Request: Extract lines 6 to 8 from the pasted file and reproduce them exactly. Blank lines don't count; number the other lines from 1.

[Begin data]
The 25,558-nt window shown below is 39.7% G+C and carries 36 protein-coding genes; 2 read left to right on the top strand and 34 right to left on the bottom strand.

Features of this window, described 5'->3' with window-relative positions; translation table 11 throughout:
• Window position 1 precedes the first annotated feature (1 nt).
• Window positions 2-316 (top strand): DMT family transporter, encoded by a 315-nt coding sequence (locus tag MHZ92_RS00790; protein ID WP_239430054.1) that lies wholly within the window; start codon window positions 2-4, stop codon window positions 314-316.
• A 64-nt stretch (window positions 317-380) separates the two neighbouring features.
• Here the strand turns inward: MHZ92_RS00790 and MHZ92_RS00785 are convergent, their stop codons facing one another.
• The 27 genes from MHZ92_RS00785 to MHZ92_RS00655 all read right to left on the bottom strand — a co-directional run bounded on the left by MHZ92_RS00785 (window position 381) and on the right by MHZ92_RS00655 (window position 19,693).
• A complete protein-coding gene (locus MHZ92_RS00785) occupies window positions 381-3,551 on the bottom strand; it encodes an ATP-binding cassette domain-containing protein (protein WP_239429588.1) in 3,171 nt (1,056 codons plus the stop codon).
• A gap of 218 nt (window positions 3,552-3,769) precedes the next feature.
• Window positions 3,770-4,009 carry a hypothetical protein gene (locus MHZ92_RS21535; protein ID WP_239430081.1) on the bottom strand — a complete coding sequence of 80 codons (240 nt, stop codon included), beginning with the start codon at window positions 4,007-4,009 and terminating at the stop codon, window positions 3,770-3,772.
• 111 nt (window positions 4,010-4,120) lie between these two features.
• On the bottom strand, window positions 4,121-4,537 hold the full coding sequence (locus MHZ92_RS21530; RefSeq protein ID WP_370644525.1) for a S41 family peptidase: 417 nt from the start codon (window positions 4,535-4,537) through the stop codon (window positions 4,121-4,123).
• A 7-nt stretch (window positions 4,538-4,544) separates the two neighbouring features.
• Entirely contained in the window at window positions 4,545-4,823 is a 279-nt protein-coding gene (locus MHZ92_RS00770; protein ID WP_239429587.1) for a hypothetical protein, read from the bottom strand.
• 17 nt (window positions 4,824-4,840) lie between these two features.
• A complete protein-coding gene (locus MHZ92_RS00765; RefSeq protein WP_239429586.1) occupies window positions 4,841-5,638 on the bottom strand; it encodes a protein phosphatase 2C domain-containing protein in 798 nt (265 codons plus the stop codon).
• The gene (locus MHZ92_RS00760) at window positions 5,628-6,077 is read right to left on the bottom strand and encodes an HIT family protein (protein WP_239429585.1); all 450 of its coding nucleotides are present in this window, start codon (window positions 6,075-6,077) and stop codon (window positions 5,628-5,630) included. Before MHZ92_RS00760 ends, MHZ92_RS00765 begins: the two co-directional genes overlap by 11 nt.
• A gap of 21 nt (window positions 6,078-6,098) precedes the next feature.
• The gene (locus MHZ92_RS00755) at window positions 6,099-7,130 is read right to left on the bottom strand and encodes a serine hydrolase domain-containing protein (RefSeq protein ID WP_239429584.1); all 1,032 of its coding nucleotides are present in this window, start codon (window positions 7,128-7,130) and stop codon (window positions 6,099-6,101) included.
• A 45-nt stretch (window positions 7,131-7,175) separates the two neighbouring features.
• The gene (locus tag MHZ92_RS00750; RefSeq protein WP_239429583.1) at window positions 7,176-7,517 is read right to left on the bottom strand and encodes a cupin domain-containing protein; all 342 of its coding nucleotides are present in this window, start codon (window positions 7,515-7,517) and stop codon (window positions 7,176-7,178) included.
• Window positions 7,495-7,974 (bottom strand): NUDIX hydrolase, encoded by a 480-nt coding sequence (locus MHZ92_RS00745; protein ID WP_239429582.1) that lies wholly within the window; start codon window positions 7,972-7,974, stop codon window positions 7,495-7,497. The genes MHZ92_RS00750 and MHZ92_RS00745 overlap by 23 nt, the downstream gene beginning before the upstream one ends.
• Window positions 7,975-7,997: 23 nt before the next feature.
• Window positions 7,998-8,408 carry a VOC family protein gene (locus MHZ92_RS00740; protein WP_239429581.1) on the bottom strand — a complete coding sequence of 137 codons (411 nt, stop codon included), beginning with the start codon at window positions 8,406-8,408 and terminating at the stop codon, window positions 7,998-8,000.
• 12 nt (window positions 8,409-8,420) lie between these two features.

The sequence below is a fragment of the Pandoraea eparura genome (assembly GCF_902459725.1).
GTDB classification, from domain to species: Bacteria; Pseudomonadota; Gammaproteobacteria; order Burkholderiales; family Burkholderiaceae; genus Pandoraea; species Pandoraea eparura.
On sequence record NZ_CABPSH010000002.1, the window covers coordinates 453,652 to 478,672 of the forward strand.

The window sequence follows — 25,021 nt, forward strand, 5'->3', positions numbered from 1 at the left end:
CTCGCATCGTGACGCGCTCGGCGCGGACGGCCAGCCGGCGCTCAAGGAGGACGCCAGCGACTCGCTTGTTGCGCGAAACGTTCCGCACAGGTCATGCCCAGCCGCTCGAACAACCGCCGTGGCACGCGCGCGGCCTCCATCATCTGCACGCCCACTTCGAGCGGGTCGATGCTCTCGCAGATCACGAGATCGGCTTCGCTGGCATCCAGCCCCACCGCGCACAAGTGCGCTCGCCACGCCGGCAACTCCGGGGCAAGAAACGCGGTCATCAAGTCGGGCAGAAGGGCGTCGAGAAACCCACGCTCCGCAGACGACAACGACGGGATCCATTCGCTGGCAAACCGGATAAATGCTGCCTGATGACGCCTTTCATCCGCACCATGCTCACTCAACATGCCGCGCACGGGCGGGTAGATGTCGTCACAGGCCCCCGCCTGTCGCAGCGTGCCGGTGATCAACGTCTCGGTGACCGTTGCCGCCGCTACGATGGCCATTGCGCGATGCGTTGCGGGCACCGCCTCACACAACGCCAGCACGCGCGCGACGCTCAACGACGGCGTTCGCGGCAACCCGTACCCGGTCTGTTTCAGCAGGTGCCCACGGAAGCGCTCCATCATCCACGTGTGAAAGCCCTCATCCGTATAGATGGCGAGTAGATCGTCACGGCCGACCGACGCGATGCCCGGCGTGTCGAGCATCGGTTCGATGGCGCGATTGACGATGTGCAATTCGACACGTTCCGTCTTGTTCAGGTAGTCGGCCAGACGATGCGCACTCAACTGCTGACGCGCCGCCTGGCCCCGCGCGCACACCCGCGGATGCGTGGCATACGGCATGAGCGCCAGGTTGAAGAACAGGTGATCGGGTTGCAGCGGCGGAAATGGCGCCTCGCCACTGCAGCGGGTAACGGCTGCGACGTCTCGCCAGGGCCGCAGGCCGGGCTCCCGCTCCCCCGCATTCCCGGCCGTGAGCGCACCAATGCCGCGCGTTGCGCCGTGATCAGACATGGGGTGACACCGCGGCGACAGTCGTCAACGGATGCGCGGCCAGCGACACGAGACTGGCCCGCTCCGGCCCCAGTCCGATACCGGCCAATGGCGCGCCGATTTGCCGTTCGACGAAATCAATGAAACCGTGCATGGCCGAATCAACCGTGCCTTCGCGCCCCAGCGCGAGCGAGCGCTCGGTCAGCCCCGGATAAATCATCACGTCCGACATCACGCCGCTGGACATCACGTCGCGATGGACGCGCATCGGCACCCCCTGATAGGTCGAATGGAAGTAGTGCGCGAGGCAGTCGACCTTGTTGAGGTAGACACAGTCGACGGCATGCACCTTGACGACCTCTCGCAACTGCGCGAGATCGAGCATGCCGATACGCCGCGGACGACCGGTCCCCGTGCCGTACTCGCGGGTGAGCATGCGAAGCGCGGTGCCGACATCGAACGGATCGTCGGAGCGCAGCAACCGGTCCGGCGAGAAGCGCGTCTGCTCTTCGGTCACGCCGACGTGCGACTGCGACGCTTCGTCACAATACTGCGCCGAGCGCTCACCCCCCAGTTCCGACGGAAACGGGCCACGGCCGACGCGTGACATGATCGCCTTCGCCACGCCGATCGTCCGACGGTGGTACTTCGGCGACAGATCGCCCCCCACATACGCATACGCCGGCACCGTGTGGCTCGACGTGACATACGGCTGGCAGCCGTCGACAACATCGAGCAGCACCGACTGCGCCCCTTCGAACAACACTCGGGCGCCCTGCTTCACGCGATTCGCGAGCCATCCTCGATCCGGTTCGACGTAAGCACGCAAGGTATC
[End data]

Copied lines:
• Here the strand turns inward: MHZ92_RS00790 and MHZ92_RS00785 are convergent, their stop codons facing one another.
• The 27 genes from MHZ92_RS00785 to MHZ92_RS00655 all read right to left on the bottom strand — a co-directional run bounded on the left by MHZ92_RS00785 (window position 381) and on the right by MHZ92_RS00655 (window position 19,693).
• A complete protein-coding gene (locus MHZ92_RS00785) occupies window positions 381-3,551 on the bottom strand; it encodes an ATP-binding cassette domain-containing protein (protein WP_239429588.1) in 3,171 nt (1,056 codons plus the stop codon).